Another married year went by, and the Pianist and I went to New York at the end of June. We visited the Morgan Library on Madison Avenue where we saw an exhibit entitled “This Ever New Self: Thoreau and His Journal.”
Henry David Thoreau was born on July 12, 1817, two hundred years ago tomorrow. The Morgan Library decided not to let this bicentennial anniversary go unnoticed, and neither should we. I hadn’t thought much about Thoreau since reading “Walden” a long time ago, but the exhibit made me appreciate how much the man’s words remain relevant today.
There are two ironies here. First, Thoreau hated museums, which he called “the catacombs of nature.” And, second, he had no interest in travel. “Give me the old familiar walk, post office & all,” he wrote. Yet without a museum and a trip, I would not be thinking about and paying tribute to him in this column.
Thoreau was a commencement speaker at his Harvard graduation in 1837. “How can we live a meaningful life,” he asked on that occasion, “when riches are the means and not the end of existence?” He spent the remaining 25 years of his life trying to answer that question.
We tend to forget that Thoreau didn’t just go off for two years and hide in the woods watching nature at Walden Pond. He chose simple living, he said, in order to be “ready for all issues, daring to live,” and to “suck out all the marrow of life.” So there he was, alone in the woods, keeping busy every minute of every day. He was never bored, his interest in nature never dwindled, and he was a keen observer. “Go not to the object,” he said, “let it come to you.”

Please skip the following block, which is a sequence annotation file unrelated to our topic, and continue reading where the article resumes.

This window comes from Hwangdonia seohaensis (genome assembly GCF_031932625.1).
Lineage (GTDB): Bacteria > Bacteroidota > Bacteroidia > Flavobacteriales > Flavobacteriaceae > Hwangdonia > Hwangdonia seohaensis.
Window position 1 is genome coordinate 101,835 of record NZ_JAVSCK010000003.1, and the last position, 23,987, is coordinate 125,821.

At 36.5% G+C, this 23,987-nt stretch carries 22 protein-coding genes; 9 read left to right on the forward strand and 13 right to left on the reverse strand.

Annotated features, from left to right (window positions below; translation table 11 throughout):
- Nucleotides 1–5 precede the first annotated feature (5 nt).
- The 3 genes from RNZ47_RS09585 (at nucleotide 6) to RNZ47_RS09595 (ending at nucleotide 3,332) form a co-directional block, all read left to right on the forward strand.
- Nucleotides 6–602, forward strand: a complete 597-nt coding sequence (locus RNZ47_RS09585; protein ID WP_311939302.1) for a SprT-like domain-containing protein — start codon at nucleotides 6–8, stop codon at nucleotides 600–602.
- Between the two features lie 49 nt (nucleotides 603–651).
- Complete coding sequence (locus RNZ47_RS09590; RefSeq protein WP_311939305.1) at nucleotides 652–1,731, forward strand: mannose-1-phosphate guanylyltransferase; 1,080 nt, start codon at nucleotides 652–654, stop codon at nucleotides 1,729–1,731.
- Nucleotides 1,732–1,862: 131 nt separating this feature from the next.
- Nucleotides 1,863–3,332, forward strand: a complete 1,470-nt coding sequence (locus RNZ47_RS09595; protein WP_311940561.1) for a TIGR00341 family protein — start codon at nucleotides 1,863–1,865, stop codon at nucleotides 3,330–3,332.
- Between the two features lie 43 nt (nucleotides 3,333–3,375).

Thoreau didn’t have much use for government. The less the better, in his view. He even refused to pay a poll tax and spent a night in jail.
He held no illusions. “We’ve all got our own stuff going on,” he wrote, “and it is impossible to solve all of earth’s issues.” Still, his quill pen (on display at the exhibit) was put to constant use as he tried to solve some of them. Slavery, for example, offended him greatly, and his 1849 essay entitled “Civil Disobedience” proclaims that “a government which deliberately enacts injustice and persists in it, will become the laughing stock of the world.” While he was attending graduate school at Boston University, Martin Luther King, Jr. read that essay, which includes Thoreau’s conviction that “noncooperation with evil is as much a moral obligation as is cooperation with good.”
The essay includes some other interesting thoughts. One of them is that “a corporation has no conscience.” Those who oppose the Supreme Court’s Citizens United decision, allowing corporations to make unlimited political donations, might want to use that quote. Another is that “all voting is a sort of gaming,” a “gamble” over “whether the majority will be right or not.” Can you imagine what Thoreau would be writing if he was alive today?
Thoreau’s book “Walden” came out in 1854. If it weren’t for that book, most people would never have heard of that particular pond. I suppose it doesn’t matter, but if he had come from our Concord, rather than the Massachusetts one, he might well have made his way to Jaffrey. “Walden” might well have been “Gilmore,” or maybe “Thorndike.” A lot depends on the accident of where one happens to be born.